Friday, October 30, 2009

Happy Halloween. It's that great American holiday where you get to dress like an idiot and bribe people to give you candy, as opposed to Easter, that great American holiday where you have to dress nice and you get candy for doing nothing, or Christmas, where it's just candy for a month and no one really cares what you wear.

It's all princesses and carnivores here in the cul-de-sac, though I did see a Transformer earlier this morning on his way to school. The Little Ditchman is going as Jasmine from Aladdin, (or, as she pronounces it, "Jazz-man" which paints an image of a different costume entirely.) We have a joke routine. I say, "What a beautiful Mulan costume!" and she gets all worked up, "No, Dad. I'm Jazz-man!" And then I say, "From Beauty and the Beast?" And she says, "No, Dad. I'm Jazz-man from Aladdin!" And then I rattle off all the princesses while she giggles and stamps her feet, "Jazz-man!" And then I turn to the Little Digger, who is dressed as a tiger, or, according to the Little Ditchman, like Rajah, Jasmine's palace tiger from Aladdin, and I say, "What a great Lion King costume!" I'm hilarious. It drives her nuts, but she can laugh about it now, and has learned that I'm joking.

If you have a stubborn, strong-willed, control-freak little 3-year-old like I do, you need to keep turning the world upside-down so that they gain a sense of humor. Otherwise, they'll never get used to the fact that the world will never fit into their nicely lined-up, organized little boxes. Oy. It's a tough lesson. I know people my age who are still trying to cram that square peg into the round hole. But that's the thing about life: there are no round pegs. One supposes you have to make them. By dulling out the edges of the square ones.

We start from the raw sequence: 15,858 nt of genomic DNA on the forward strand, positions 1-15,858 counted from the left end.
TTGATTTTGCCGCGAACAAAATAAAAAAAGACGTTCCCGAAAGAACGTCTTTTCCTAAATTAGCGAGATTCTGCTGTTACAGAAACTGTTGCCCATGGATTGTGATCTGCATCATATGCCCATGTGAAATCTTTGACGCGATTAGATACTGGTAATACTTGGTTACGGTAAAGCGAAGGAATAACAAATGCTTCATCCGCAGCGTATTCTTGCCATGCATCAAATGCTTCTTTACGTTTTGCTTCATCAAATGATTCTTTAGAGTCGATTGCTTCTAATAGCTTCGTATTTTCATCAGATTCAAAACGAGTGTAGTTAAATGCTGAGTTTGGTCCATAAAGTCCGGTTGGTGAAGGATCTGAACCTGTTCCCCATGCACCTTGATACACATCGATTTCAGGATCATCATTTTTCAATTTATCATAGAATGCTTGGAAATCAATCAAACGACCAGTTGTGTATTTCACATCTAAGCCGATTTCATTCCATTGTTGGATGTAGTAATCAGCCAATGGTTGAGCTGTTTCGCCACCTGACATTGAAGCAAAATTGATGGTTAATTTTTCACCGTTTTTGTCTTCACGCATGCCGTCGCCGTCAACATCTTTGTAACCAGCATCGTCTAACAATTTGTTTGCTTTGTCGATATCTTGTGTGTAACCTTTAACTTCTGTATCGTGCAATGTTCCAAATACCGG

I don't have a costume chosen, though the kid wants me to go as "a batman." It's always a batman, as if there were a society of batmen in some distant underworld, waging their war on crime as a whole nation of batmen are want to do. But I don't have a batman costume.

I have narrowed it down to two super-cool costumes, however, taken from today's news. I could be Earnest Shackleton, famed turn-of-the-century polar explorer whose ship was stranded in Antarctica and smashed by ice, but who led his entire crew to safety in an incredible tale of daring and leadership. His abandoned whiskey was recently uncovered in an Antarctic shack. Fascinating.

More on the scary side is Fritz Darges, the last surviving member of Hitler's inner circle who died the other day at age 96. He wrote a memoir that was to be published after his death, so World War II historians are eager to check it out. He tells a great story about Hitler:

During a strategy conference, a fly began buzzing around the room, landing on Hitler's shoulder and on the surface of a map several times.

Irritated, Hitler ordered Darges to "dispatch the nuisance". Darges suggested whimsically that, as it was an "airborne pest" the job should go to the Luftwaffe [Air Force] adjutant, Nicolaus von Below.

Enraged, Hitler dismissed Darges on the spot. "You're for the eastern front!" he yelled. And so he was sent into combat.

They would both be great costumes, as would The Fly That Enraged Hitler, title of my new book. (Who knew that Hitler and I had such common feelings for the loathesome creatures?) Anyway, I suspect I'll just wear my old Lost Dharma coveralls, which are supremely comfortable. It should be fun. We'll carve pumpkins, eat candy, dress silly, as it all should be. What a holiday.

I hope you find yourself doing the same and loving it.

Ernest Shackleton's whiskey, still on ice.